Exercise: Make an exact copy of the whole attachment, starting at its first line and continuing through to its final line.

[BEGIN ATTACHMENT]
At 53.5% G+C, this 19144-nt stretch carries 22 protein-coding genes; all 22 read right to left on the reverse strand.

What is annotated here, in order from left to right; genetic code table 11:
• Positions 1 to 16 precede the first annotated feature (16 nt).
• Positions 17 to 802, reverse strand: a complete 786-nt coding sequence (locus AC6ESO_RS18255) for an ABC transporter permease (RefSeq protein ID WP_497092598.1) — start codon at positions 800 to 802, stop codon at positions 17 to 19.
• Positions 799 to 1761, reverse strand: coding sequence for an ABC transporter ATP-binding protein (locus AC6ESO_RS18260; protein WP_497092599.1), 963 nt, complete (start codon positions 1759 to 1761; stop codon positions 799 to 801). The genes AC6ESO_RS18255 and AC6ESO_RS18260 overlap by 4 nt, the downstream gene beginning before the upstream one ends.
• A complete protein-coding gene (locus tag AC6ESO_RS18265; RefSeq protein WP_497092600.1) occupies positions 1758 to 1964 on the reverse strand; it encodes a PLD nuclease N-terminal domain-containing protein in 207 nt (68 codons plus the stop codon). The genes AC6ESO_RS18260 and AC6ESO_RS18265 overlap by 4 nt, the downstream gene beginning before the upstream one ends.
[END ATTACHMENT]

At 53.5% G+C, this 19144-nt stretch carries 22 protein-coding genes; all 22 read right to left on the reverse strand.

What is annotated here, in order from left to right; genetic code table 11:
• Positions 1 to 16 precede the first annotated feature (16 nt).
• Positions 17 to 802, reverse strand: a complete 786-nt coding sequence (locus AC6ESO_RS18255) for an ABC transporter permease (RefSeq protein ID WP_497092598.1) — start codon at positions 800 to 802, stop codon at positions 17 to 19.
• Positions 799 to 1761, reverse strand: coding sequence for an ABC transporter ATP-binding protein (locus AC6ESO_RS18260; protein WP_497092599.1), 963 nt, complete (start codon positions 1759 to 1761; stop codon positions 799 to 801). The genes AC6ESO_RS18255 and AC6ESO_RS18260 overlap by 4 nt, the downstream gene beginning before the upstream one ends.
• A complete protein-coding gene (locus tag AC6ESO_RS18265; RefSeq protein WP_497092600.1) occupies positions 1758 to 1964 on the reverse strand; it encodes a PLD nuclease N-terminal domain-containing protein in 207 nt (68 codons plus the stop codon). The genes AC6ESO_RS18260 and AC6ESO_RS18265 overlap by 4 nt, the downstream gene beginning before the upstream one ends.